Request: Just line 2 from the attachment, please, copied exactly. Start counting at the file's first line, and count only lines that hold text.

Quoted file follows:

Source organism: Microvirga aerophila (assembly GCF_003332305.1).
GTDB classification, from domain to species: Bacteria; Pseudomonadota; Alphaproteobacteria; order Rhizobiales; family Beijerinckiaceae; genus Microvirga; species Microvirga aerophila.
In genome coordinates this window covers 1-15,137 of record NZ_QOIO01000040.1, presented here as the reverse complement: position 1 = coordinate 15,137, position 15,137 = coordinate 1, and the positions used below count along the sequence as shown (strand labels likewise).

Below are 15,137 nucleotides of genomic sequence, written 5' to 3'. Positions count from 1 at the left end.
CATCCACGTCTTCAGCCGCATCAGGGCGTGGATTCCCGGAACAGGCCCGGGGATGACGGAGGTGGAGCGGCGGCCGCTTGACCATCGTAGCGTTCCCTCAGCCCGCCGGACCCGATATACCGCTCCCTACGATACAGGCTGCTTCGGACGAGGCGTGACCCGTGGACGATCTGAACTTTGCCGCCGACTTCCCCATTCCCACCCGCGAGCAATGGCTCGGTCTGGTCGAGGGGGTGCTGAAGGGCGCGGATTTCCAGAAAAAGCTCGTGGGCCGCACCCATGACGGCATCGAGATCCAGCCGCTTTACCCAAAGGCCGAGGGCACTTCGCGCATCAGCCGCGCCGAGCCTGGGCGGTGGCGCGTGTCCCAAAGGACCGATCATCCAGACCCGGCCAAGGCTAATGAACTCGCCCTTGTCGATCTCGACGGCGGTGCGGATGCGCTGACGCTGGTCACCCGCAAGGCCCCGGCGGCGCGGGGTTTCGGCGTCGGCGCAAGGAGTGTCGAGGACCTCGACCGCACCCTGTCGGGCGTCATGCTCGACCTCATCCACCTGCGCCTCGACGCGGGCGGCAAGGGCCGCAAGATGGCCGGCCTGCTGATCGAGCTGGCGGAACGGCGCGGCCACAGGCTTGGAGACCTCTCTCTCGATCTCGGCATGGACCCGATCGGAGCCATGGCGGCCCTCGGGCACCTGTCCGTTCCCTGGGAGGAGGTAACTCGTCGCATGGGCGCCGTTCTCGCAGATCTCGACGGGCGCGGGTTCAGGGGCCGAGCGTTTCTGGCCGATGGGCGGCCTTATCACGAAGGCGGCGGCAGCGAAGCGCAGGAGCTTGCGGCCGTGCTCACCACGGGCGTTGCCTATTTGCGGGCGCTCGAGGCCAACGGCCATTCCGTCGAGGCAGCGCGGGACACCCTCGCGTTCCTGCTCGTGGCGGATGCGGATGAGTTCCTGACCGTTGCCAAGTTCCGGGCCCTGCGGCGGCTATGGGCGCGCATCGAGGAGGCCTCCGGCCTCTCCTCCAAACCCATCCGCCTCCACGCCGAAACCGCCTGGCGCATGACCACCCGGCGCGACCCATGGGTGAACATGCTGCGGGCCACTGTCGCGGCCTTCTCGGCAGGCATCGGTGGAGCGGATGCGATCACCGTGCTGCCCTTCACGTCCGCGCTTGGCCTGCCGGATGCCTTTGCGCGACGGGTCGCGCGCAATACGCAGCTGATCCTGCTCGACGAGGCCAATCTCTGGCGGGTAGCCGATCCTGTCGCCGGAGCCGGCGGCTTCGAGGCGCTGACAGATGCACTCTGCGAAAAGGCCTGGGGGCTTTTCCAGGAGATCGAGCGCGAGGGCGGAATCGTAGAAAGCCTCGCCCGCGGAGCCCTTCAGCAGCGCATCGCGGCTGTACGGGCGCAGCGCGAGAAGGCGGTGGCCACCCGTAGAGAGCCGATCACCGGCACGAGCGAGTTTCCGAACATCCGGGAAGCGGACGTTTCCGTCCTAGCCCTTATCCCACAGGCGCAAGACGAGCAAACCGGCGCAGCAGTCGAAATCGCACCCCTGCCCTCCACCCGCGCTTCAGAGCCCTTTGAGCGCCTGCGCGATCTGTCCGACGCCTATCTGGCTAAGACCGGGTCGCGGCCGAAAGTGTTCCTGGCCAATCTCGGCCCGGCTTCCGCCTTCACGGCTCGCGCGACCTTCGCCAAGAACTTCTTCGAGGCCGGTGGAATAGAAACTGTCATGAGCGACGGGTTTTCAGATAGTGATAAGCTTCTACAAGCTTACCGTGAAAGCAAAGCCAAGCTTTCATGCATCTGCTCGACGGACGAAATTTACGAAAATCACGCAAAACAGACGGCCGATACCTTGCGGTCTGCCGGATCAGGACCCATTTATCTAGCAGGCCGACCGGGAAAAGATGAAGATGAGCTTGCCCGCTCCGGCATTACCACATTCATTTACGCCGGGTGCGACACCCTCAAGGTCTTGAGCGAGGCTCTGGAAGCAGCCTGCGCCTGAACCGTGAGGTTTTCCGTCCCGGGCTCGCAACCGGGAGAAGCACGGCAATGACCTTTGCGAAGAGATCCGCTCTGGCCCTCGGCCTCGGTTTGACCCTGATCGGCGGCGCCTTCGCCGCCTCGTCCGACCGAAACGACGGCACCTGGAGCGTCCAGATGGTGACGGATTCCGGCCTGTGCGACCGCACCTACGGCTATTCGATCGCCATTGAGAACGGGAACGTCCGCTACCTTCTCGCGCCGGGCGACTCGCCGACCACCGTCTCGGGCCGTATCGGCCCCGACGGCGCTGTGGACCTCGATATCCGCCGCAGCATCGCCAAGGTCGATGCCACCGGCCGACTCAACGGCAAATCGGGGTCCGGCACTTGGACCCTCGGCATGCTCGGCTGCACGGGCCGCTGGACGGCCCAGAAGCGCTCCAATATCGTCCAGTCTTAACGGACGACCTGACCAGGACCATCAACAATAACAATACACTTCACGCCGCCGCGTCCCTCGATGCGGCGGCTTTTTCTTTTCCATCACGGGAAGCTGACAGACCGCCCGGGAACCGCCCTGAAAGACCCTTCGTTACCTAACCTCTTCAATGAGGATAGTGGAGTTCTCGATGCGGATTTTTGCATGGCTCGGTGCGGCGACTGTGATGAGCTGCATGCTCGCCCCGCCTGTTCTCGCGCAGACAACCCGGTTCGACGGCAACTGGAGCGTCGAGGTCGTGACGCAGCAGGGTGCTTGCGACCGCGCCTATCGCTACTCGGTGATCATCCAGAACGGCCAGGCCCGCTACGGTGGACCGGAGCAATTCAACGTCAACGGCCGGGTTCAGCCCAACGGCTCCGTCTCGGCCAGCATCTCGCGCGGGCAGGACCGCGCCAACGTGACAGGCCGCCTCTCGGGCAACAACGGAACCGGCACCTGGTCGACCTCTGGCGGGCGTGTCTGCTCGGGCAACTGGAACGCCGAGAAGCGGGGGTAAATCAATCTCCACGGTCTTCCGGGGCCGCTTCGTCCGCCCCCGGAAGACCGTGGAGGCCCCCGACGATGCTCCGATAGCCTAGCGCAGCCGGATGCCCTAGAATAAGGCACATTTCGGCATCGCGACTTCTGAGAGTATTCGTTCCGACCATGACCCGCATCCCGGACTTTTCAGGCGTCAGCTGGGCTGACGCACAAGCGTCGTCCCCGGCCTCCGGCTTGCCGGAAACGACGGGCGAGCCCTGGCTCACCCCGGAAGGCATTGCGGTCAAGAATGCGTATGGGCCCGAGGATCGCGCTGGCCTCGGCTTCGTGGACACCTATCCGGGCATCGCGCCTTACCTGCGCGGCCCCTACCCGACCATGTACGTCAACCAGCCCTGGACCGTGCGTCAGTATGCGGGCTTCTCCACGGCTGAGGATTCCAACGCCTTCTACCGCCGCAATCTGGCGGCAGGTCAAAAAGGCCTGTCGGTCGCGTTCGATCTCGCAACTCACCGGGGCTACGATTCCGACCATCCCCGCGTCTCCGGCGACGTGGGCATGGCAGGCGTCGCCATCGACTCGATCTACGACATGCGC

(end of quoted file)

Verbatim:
GTDB classification, from domain to species: Bacteria; Pseudomonadota; Alphaproteobacteria; order Rhizobiales; family Beijerinckiaceae; genus Microvirga; species Microvirga aerophila.